Two flights from Chicago were grounded Friday because of security questions, one of them after what was described as a “credible threat” was phoned in, authorities and airline officials said.
One of the incidents was determined to be non-threatening, authorities said, but the other was being taken seriously because of specific information that was included in the telephoned bomb threat.
That flight, Southwest Airlines 1003, was en route to Phoenix when the threat was received from a pay telephone within the Chicago city limits, the Chicago Aviation Department and Chicago police told NBC affiliate WMAQ-TV of Chicago. The flight turned around and returned to Midway Airport less than an hour after it took off at 3:05 p.m. (4:05 p.m. ET).
Airline officials, noting the specific information, notified the Federal Aviation Administration, and air traffic controllers ordered the plane to return. The 123 passengers were put aboard another flight while the plane was searched in a secure location away from the terminal.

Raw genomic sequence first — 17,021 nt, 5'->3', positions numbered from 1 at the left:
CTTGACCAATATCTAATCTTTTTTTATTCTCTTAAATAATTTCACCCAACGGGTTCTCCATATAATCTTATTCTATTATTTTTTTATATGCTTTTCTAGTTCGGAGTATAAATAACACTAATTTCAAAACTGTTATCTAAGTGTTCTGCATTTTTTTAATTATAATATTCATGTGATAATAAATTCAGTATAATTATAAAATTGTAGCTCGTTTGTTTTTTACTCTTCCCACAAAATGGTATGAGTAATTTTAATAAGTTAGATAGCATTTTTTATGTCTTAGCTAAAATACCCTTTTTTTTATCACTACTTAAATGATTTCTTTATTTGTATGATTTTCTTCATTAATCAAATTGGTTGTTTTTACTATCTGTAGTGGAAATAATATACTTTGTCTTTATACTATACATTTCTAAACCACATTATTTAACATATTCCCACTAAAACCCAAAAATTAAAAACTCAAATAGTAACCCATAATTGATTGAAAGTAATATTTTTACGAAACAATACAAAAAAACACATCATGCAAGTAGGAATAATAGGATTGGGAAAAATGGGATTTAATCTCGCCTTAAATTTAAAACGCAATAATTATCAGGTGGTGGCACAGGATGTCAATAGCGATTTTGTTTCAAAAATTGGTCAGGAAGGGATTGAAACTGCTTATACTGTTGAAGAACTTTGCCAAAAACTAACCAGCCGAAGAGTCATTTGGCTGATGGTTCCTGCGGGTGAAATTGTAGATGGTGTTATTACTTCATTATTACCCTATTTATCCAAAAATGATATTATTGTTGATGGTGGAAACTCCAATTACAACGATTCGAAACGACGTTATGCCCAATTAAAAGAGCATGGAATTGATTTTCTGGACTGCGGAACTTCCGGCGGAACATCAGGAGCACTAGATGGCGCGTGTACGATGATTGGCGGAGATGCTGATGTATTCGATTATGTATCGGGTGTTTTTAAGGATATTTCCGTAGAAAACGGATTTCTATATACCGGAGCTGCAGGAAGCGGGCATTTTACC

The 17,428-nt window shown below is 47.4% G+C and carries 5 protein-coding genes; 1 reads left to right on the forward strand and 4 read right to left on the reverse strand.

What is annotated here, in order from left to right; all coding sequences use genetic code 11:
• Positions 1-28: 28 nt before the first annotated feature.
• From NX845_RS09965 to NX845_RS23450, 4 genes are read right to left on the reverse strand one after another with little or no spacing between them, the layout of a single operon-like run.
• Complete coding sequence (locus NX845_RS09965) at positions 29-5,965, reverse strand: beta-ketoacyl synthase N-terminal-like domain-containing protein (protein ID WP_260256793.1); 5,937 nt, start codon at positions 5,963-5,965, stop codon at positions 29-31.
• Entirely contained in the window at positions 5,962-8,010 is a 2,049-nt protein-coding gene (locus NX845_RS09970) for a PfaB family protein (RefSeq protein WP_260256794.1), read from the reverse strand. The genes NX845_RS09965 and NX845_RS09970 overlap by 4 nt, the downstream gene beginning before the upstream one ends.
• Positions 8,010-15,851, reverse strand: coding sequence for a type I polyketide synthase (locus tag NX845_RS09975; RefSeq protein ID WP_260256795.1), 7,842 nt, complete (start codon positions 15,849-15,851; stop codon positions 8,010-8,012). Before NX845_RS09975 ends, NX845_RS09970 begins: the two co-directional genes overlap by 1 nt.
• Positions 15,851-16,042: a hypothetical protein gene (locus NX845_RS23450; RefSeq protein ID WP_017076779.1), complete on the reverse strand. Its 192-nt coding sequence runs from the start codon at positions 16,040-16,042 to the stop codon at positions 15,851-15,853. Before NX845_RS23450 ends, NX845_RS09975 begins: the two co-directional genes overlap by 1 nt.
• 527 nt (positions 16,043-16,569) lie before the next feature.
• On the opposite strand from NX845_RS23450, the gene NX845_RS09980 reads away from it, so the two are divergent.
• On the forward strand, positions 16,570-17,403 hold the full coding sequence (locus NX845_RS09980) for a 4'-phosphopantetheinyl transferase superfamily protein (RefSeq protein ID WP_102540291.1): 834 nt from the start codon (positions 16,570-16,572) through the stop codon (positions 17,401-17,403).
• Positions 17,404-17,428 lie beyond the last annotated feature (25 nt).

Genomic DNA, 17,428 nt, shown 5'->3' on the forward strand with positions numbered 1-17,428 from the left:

No bomb had been found by early Friday evening.
Separately, United Airlines told WMAQ that United Express Flight 7129 from O'Hare International Airport was grounded upon its arrival Friday morning in Omaha, Neb., after a flight attendant found a ball of putty with wires in it.
The plane was searched by agents of the FBI and the Transportation Security Administration, who determined that the substance was harmless, NBC affiliate WOWT-TV of Omaha reported. The plane was later cleared to fly.
Airlines have endured a spate of flight cancellations since late last month, when U.S. authorities raised the nation’s terror threat assessment level to “high.” They said fresh intelligence information indicated that the al-Qaida terror network was planning to use hijacked planes in new attacks reminiscent of the Sept. 11, 2001, strikes, which killed about 3,000 people.
The threat level was restored to “elevated” Friday.